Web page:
Are your first quarter results a wake-up call?
As we near the end of the first quarter of 2019, I find that I am being bombarded with questions from business owners as to why their salespeople are struggling to achieve the company sales goal. They say things like:
"My salespeople are continuously busy and seem to be doing the right things, but the results of their efforts continuously fall short of the mark."
"My bottom line is shrinking and I find it difficult to forecast my sales."
"My salespeople have lackluster performance and are blaming prospects for the lack of results."
In my experience, 80% of salespeople have not committed to the behavior and beliefs it takes to be successful, and instead focus on busy work, as this is their comfort zone. Their typical activity consists of repetitive patterns that burn the hours of their workday but rarely deliver high quality results.
On the other hand, the 20% who display unconditional commitment to selling success typically outperform the combined other 80% when it comes to quota achievement. I have tested many thousands of salespeople and have made a study of the common behaviors and traits all top performers share. I'm sure there are many more, but I have listed a few so you can analyze your team:
Sales Process: Do your salespeople follow a sales template that makes quota achievement predictable? The average salesperson has a "wing it" mentality, so results are impossible to consistently forecast.
Prospecting: Do your salespeople spend 60% of their week hunting for new business? New business is the lifeblood of a company's growth and should be the focus for each member of the sales team.
Qualifying Opportunity: Do your salespeople qualify the opportunity as well as the prospect? All proposals should be qualified, so company time and resources are not burned on proposals having no chance of closing.
Closing: Do your salespeople have a closing rate above 70%? If their closing rate is extremely low, they are misreading the buyer's intentions and hoping their presentation will work magic.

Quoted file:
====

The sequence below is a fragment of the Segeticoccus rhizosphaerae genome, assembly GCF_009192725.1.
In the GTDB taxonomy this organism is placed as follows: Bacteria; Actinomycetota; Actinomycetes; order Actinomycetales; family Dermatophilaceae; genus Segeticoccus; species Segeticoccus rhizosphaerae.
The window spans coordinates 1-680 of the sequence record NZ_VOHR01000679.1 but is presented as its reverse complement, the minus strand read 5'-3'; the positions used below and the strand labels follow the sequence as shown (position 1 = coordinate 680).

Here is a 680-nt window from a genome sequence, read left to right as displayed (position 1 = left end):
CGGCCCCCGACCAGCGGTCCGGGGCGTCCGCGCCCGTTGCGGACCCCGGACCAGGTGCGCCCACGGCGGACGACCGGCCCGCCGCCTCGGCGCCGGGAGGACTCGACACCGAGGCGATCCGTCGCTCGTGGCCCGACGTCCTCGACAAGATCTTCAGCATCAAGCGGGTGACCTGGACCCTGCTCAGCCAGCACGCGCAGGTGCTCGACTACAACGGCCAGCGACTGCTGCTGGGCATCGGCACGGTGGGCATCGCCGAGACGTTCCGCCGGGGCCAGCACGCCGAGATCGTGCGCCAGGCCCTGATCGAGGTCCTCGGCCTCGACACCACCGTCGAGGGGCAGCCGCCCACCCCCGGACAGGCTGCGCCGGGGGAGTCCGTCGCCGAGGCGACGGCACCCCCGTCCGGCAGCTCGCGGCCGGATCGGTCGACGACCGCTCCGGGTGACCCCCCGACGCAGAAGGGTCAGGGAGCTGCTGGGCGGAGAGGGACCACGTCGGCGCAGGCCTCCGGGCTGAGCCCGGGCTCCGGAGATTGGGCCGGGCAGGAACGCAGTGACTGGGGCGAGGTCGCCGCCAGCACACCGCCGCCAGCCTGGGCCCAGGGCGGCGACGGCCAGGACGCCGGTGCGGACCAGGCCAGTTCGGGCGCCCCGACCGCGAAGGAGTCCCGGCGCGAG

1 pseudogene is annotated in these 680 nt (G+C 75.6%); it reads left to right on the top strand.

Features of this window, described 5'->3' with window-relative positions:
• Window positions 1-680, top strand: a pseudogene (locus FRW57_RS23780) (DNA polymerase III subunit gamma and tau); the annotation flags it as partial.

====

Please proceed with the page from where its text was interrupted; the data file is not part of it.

Time Management: Do your salespeople use time effectively or do they waste most of their precious selling time performing tasks that have no impact on selling success? When I do a time study of the typical salesperson, I find they waste 40% of their day on busy work!
Ambition & Drive: Do your salespeople set high-performance goals that stretch them and relentlessly pursue them, or do they fizzle out at about 85% of their sales goal? Ambition & drive is the sales motor that delivers success.
Low Need for Approval: Do your salespeople believe that being liked by the prospect is a key ingredient of their sales process? Salespeople with a high need for approval never ask difficult questions, as they are afraid of upsetting the relationship.
Self-responsibility: Do your salespeople personally hold themselves accountable for success or have they perfected the art of excuse-making? Managers who accept the same tired excuses enable mediocrity.
Initiative: Do your sales people take all the necessary actions without being told, or do they display "learned helplessness" waiting for you to pressure them to perform? Initiative is measured by the way your salespeople overcome the obstacles that rob them of selling success.
If you are struggling to hit your sales goals early in 2019, it's time to review the behavior of your sales team. It doesn't take a crystal ball to see that a year that starts wrong typically ends in disaster. Make sure your salespeople bring their "A" game to the marketplace everyday and stop rewarding mediocrity.
Go conquer your worlds!
• Bill Bartlett owns Corporate Strategies, A Sandler Training Center. firstname.lastname@example.org. Text "salestip" to 35893 to receive Bill's biweekly newsletter.